This house is TINY. And the doorways are narrow. This combined with 2 small kids can drive us nuts. But the layout is pretty excellent. The bedrooms and bathroom are squished up one end. They are so small that they are only useful for sleeping in. Then the kitchen and lounge room are both really big. We don’t have much furniture, so we have quite a big floor space in these living areas. We hang out in these two rooms quite happily. For a tiny house – the living space is ultra practical.

There is limited storage – we don’t even have space for wardrobes! So the answer is to own as little as possible. This is hard with two kids – they accumulate so much junk. I give their little used toys/clothes away to other kids without them knowing & chuck their craft when they are in bed! Oh gosh – I sound so evil.

What are your future plans/dreams for your house?

In the dream world, we would get more space by engaging an architect and building upwards onto our crazy cliff like land. We thought about it, but decided not to, as didn’t want to risk a bad addition to a house that we respect. And we also didn’t want to over capitalise.

So we have recently moved! A gorgeous young couple have bought our little place and we couldn’t be happier with it- they love it like we did.

We now live in another 1970’s house with the most hideous features that you could imagine. But it has potential and space galore.

Any tips for someone who might like to emulate your style?

A few of our items are council clean up treasures! Quite a few treasures have been picked up in little homeware stores in Berry. Some are op shop, and the rest is Ikea. There is nothing fancy going on here... Less is more hey!

Our renovations are where we really considered colours. Black, white and grey was our thing, and I’m glad we stuck to it, as it matched the black window frames and beams throughout the house and really kept a consistent look going on. Plus all the neutrals inside makes us appreciate the green bush and gorgeous sunsets coming through the windows even more.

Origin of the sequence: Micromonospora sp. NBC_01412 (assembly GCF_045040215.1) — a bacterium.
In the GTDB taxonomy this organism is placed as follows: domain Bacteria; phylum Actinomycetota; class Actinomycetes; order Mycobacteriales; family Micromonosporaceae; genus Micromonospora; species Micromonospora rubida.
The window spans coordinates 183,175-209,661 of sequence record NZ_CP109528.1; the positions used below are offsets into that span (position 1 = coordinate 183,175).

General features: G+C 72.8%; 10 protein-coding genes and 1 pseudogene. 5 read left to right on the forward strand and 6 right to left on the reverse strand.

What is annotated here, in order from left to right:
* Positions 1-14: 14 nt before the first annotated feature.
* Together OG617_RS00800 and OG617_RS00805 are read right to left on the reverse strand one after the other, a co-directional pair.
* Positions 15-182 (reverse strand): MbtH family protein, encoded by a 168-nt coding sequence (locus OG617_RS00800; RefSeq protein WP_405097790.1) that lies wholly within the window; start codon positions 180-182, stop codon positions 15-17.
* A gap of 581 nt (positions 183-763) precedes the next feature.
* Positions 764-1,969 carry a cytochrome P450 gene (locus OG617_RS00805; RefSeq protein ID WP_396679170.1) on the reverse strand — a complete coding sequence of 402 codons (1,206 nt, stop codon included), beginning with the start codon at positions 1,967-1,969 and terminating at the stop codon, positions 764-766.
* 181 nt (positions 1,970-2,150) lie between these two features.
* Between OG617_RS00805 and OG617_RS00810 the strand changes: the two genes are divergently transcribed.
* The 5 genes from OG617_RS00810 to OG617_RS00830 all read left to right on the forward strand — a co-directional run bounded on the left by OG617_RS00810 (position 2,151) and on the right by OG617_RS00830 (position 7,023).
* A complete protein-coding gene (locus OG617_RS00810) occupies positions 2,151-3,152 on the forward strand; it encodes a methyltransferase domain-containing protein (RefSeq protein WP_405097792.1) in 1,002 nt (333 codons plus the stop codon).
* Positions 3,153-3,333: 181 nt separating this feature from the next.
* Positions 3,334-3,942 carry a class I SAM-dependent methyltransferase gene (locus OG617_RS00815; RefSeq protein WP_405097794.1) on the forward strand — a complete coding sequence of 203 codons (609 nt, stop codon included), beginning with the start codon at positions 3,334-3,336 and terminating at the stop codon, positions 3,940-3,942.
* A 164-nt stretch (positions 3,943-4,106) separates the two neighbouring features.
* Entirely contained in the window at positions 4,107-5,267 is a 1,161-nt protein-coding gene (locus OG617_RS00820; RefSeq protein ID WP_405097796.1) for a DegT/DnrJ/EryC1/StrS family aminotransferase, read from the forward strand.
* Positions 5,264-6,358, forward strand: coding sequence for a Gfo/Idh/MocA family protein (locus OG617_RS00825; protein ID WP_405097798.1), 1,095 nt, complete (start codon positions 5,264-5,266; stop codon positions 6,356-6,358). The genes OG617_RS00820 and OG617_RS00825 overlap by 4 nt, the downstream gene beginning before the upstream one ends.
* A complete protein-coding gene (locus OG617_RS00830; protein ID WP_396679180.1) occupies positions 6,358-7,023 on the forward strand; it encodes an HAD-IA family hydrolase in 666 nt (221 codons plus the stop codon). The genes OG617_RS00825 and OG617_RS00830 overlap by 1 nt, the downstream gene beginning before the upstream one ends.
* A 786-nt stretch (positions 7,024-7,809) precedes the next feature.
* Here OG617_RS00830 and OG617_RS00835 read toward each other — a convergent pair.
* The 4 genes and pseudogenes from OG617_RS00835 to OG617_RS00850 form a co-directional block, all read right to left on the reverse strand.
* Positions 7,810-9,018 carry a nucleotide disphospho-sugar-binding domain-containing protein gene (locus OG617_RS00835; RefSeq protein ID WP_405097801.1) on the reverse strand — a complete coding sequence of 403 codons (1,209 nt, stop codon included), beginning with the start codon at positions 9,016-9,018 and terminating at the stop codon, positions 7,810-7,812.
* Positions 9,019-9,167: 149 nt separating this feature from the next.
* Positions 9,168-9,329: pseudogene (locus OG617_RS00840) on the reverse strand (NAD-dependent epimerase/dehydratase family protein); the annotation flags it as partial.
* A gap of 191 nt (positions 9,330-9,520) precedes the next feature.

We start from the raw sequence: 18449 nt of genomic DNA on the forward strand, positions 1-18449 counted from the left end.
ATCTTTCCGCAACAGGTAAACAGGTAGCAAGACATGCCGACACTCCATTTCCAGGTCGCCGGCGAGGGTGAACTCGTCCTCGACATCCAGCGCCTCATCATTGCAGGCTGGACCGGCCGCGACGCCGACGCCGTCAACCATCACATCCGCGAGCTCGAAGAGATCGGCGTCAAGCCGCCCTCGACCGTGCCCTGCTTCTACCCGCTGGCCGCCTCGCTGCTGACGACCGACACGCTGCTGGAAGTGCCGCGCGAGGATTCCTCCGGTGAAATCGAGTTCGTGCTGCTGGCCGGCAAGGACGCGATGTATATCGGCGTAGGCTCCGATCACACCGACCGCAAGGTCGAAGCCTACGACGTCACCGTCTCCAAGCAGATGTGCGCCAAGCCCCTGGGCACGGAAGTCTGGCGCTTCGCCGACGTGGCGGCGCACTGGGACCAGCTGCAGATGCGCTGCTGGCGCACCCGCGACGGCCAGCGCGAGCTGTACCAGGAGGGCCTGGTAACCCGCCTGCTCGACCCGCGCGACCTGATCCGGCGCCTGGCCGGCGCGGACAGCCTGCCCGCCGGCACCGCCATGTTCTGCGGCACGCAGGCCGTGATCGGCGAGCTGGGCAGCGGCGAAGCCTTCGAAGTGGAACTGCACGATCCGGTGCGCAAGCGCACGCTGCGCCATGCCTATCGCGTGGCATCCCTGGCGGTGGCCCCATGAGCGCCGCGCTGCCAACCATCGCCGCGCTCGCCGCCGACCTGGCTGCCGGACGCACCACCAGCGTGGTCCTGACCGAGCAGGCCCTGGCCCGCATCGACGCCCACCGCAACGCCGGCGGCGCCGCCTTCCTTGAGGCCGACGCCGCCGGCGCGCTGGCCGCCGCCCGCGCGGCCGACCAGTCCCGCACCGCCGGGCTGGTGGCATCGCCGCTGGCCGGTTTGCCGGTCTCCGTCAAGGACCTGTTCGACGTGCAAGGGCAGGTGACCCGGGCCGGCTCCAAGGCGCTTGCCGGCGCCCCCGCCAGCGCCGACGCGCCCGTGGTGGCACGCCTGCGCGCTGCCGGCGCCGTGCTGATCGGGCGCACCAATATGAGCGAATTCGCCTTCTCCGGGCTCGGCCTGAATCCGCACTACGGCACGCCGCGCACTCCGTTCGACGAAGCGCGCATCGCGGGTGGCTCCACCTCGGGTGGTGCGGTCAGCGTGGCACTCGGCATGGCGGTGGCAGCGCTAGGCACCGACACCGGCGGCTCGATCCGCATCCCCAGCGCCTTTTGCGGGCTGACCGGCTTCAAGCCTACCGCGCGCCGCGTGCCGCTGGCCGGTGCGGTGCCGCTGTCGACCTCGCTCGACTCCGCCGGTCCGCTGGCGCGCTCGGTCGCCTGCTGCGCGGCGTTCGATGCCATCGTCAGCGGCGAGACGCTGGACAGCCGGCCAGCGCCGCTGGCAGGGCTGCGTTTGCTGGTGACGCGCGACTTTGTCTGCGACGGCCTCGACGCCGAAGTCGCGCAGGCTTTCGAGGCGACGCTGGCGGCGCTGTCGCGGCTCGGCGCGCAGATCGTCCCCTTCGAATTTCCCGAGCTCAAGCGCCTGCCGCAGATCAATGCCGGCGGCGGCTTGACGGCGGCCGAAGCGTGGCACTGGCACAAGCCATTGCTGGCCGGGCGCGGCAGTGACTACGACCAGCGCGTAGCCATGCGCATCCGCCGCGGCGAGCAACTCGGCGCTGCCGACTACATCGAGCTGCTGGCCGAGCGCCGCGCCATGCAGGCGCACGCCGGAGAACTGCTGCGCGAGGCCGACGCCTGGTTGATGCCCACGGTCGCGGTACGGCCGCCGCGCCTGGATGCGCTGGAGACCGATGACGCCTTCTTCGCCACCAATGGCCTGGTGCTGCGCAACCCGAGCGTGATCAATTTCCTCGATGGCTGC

What makes a house a home?

For me, a family living with one another & enjoying each other’s company is the best...and it’s the people that really do make a house a home. Home is a place to retreat to – where everyone feels safe and loved. A full fridge is also wonderful. Bathrooms and clean water are a privilege. Heating in winter is amazing. And clean floors are too good for words.

Nice things are a wonderful, inspiring bonus. Gosh they are a LOVELY bonus. But the rest is far more valuable. I need to remember this more.

Thursday, July 24, 2014


Welcome to our second fresh series this month!  

I'd like to introduce you to Forgotten Crafts - a series in which we delve into the rich history of being human and making a life on this beautiful planet.  

If you're a long term reader at The Beetle Shack you will have seen a desire to live simply and responsibly, which often means living more slowly for the benefit of health, family, and local community.  
If we skip back a handful of generations we can see that slow and simple living wasn't really an intentional lifestyle choice - slow was the only way things rolled.  

People made things, grew things, fixed things, traded things and found things because that was the only option.